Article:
The Vegan Extreme of the Non-Aggression Principle

by | Feb 19, 2022 | Philosophy

Vegans received more than a fair share of ridicule throughout the years. Not eating meat generated a ton of mediocre memes, meanspirited jokes, but also comedic genius with its peak on Jack Whitehall standup special. Though the British comedian pokes fun at the shortcomings of the plant positive dietary position, he ends his bit on a less hostile reflection that much of the hate vegans get is linked to the self-control they manifest. Successfully maintaining a stringent habit, is an achievement many might struggle with. I must confess to yielding quite a lot of enjoyment from vegan-related comedy, but nevertheless, I hold some respect for the vegan position.

Firstly, it indeed requires a certain amount of self-control. Perhaps it is self-control misguided into unnecessarily sad life, but still admirable.

Secondly, it makes a somewhat consistent case, especially in contrast to the broad societal understanding of animal welfare and standards of treatment that society tends to apply completely inconsistently towards other living creatures than us. One is horrified to hear of someone eating dogs and could even feel that fear while nibbling onto a piece of bacon, completely oblivious to the grotesque reality that the fact that he has warm feelings when thinking about the descendants of wolves and lack of those in case of swine does not make it a moral calamity.

In the libertarian thought circles, one can notice a tiny group of those who not only adhere to the rigidity of the vegan lifestyle but wish to expand the core axiom of libertarianism, the non-aggression principle (further referred to as NAP) to the non-human animals. An example of such an intellectual is a YouTuber, Finntronaut, who created in the past quite a few marvellous libertarian metal compositions. The question of which beings are encapsulated by NAP is quite intriguing since it requires delving into the most fundamental ideas forming the argument for the ethical necessity of the NAP.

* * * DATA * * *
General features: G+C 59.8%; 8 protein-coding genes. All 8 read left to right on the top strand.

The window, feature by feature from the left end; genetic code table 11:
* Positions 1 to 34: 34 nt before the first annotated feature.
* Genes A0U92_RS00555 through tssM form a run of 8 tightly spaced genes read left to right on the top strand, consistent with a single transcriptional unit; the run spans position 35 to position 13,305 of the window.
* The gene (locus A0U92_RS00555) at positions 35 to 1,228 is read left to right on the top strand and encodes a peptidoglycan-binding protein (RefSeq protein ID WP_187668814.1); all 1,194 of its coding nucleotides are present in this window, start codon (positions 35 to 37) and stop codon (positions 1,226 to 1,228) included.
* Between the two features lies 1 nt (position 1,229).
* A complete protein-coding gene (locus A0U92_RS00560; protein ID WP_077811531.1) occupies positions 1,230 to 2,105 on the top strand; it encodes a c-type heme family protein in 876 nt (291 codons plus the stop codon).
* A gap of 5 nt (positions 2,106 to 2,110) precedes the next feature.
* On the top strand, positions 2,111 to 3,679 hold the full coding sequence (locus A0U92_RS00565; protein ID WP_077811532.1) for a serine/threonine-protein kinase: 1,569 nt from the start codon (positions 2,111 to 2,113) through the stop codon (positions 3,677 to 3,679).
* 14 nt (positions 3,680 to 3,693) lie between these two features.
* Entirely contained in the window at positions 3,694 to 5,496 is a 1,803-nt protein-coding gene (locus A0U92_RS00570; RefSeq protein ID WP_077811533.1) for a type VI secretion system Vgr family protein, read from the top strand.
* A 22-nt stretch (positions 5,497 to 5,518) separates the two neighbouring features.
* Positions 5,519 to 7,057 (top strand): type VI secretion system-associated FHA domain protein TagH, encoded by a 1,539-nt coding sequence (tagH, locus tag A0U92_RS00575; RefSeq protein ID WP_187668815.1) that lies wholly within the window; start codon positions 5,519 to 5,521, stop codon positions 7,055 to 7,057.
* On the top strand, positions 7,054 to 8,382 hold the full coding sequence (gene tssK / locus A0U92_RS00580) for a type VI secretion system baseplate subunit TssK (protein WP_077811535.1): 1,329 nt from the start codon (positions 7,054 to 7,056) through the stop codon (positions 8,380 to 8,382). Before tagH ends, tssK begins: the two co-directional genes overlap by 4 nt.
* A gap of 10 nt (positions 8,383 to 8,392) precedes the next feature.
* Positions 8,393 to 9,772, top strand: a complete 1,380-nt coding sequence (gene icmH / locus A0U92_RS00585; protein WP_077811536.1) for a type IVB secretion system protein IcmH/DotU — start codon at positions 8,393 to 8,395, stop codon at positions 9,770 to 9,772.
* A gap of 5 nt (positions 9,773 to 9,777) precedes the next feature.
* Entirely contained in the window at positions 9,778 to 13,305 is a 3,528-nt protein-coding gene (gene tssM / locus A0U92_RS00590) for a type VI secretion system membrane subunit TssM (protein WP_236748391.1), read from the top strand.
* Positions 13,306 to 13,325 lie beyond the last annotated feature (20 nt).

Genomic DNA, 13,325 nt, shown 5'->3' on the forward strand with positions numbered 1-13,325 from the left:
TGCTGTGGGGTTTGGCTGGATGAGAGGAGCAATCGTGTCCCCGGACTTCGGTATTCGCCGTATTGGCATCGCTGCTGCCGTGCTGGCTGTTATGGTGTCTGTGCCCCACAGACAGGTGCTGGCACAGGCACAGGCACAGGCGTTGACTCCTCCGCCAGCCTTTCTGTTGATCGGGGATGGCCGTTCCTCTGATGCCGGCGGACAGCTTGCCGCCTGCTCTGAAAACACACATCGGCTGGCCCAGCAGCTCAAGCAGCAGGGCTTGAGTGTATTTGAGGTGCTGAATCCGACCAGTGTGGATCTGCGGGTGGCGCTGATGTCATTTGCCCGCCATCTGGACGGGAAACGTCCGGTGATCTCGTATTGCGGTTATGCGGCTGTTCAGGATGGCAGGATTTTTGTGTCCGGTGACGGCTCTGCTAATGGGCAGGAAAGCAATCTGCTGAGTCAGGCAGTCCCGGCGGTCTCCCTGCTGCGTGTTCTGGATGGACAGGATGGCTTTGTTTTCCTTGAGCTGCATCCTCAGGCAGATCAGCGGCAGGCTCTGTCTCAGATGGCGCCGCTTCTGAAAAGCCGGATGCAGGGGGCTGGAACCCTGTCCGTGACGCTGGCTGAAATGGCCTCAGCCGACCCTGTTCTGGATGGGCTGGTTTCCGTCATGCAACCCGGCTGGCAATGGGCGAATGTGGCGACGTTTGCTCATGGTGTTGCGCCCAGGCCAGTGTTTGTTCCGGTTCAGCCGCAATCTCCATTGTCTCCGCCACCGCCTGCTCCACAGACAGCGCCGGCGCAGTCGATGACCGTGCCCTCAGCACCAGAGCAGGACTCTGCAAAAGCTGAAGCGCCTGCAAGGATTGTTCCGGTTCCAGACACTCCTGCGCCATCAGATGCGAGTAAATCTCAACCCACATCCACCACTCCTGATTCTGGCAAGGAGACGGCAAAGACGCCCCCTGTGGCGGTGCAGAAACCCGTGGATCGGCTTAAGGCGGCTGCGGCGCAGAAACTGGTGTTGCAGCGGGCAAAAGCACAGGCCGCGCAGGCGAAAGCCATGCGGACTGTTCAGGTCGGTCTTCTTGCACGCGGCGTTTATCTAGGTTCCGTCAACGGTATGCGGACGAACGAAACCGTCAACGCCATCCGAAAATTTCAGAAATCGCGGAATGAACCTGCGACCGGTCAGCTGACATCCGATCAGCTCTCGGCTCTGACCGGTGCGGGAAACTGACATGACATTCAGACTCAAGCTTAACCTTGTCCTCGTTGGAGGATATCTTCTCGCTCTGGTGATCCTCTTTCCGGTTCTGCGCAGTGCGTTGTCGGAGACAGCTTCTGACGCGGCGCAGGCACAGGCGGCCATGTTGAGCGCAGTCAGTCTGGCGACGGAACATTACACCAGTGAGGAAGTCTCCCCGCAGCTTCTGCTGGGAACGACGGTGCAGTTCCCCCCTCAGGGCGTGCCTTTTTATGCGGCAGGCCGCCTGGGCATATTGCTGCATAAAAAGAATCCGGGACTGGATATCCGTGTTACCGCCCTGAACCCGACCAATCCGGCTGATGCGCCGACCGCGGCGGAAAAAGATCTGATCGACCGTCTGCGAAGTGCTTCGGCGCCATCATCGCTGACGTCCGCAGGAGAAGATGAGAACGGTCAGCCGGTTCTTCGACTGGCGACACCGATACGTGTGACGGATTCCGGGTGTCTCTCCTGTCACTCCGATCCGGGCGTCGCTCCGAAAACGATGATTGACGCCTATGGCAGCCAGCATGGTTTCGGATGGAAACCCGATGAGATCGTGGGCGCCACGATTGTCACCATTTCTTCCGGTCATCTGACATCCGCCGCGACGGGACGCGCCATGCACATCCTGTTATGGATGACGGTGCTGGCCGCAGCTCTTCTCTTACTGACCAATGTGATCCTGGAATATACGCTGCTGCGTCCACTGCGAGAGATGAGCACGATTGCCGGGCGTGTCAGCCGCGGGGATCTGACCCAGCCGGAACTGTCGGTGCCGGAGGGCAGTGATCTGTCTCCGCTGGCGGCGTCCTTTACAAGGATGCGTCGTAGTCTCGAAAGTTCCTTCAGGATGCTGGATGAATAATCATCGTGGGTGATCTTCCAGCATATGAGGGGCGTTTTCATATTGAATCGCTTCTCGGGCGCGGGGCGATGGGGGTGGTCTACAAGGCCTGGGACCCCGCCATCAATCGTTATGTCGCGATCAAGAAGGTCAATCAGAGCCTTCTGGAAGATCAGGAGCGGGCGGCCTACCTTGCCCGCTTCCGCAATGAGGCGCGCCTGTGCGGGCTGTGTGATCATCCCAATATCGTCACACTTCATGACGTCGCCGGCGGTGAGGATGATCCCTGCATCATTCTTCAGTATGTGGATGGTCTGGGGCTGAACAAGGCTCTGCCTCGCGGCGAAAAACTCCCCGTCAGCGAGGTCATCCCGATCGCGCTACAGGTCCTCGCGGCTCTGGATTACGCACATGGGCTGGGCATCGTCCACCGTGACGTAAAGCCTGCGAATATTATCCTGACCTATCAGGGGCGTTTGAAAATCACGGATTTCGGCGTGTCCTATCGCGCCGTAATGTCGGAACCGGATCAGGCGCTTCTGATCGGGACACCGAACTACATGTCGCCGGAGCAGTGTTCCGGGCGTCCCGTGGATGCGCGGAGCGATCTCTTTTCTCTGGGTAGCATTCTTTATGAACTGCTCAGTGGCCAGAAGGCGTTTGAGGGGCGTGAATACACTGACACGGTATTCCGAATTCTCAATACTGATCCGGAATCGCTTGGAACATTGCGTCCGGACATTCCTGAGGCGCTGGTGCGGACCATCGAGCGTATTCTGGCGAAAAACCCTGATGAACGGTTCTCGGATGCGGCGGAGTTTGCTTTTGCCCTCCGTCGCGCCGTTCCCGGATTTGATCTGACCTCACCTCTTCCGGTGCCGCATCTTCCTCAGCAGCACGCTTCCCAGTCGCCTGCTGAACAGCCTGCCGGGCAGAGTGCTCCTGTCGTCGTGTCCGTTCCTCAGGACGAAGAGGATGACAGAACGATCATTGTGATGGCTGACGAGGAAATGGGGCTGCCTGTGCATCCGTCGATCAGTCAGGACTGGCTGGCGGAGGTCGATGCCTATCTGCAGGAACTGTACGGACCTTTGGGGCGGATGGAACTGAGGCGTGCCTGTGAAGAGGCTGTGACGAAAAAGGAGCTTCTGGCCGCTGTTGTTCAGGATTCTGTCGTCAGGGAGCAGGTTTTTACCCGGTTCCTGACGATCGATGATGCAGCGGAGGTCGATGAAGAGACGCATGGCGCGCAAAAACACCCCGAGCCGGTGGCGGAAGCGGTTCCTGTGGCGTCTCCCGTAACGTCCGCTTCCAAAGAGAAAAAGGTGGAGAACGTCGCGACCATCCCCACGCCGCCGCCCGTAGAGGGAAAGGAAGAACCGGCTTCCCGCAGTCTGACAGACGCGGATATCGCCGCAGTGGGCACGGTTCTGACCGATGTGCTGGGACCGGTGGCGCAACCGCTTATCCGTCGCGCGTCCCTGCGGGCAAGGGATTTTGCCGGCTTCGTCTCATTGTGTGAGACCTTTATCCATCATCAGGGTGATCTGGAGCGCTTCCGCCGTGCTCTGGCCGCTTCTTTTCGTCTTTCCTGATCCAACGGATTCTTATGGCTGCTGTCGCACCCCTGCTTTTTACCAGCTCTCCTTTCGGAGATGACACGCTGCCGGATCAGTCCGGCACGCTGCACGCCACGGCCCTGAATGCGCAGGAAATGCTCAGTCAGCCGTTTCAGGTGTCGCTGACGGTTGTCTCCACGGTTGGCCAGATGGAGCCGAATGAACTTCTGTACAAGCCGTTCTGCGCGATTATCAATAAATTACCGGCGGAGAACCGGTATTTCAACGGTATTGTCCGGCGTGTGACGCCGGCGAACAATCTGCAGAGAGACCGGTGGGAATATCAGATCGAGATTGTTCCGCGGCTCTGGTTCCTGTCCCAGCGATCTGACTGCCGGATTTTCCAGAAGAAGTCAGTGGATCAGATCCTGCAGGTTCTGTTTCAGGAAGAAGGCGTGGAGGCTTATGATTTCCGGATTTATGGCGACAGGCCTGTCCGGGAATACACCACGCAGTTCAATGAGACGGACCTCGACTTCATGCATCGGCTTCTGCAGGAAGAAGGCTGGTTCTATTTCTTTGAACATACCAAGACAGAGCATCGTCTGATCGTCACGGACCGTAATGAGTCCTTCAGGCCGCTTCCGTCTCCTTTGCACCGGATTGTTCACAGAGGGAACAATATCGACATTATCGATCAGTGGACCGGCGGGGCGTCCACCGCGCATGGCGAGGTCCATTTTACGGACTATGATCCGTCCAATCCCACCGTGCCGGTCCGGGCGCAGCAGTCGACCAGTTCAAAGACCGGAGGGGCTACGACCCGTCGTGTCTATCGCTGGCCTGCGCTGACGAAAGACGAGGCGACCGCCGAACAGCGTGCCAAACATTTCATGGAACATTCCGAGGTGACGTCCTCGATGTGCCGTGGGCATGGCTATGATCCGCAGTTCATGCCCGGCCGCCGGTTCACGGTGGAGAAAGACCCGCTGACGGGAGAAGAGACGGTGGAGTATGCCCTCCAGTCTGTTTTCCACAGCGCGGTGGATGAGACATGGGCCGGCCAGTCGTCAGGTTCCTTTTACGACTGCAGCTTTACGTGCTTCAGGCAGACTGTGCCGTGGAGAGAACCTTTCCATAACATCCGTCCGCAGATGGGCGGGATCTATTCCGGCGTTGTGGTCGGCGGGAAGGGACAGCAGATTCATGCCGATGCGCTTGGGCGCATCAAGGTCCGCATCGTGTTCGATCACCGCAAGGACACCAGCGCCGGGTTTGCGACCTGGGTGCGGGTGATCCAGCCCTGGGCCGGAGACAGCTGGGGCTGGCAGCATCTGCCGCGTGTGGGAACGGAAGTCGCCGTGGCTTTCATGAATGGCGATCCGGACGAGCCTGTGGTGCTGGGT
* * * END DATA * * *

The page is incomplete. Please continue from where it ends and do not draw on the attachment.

Several distinct philosophical positions exist which claim the necessity of embracing the entirely voluntary nature of human interactions. The objectivist crowd led by Ayn Rand considers reason rendering the initiation of violence superfluous and immoral. On the other hand, the paleolibertarian supporters of Hans Herman Hoppe see non-violence as a necessary presupposition of ethical discourse. Lastly, consequentialists in the likes of Mises, Hayek, or David Friedman may point out that NAP always leads to the best possible results, whether that would be an alignment with the selfish interest of an individual or some utilitarian concept of the greatest good. Each of those necessitates separate exploration of possible application towards non-human animals.

Hans Herman Hoppe in his argumentation ethics sets out the view that ‘the ought is dichotomy’ can be overcome, by the mere realisation, that humans who engage in a debate of political, social, and ethical issues are abstaining from the use of violence towards their opponents. Aggression towards interlocutors ends the conversation, as it is an ultimate failure to persuade them to your position. So mere participation in an argument would necessitate that both parties do not consider violence against each other adequate. Such ground rules would give an apriori justification for NAP.

This line of argumentation for NAP seems to be bulletproof towards any attempts to include animals into our moral consideration sphere. Our communication with swine or cattle is so rudimentary, and vestigial that it cannot be classified as argumentation. It lacks not only non-violence ground rules, but any sense of persuasion or conflict resolution. Hoppe’s rendition of NAP cannot contain a reason to not initiate violence against animals unless we find a way to communicate with octopuses who seem to be the most intelligently developed creatures in the animal kingdom.

The compatibilist moral system seems far more prone to vegan argumentation. As they accept that though violations of the NAP cannot be claimed to be objectively immoral, adherence to it almost always leads to the best possible results, and so it should be accepted as a moral rule, an obvious question arises about the standard for those best possible results. Those two are based on either rule utilitarianism or rule egoism.

Rule egoism seems quite invincible to vegan syllogisms. As it allows an individual to evaluate the optimal set of rules according to whether conformity to those rules brings the most benefit to himself, the question of animal consumption remains a cold calculation of one’s preferences. As long as some type of guilt or distaste for meat is not a stronger emotion for you than the pleasure from meat consumption your Non-aggression Principle is intact when you bite your teeth into the burgers, lamb tacos, and exquisite beef wellingtons.

Rule utilitarianism though opens up a whole can of worms. On one hand, the most liberal interpretation of utility worth consideration leads to vegans in the likes of Peter Singer, on the other hand a too restrictive view of utility might end with the application of moral standards only to one own’s sub-race. Use of the right standard is of worrying importance.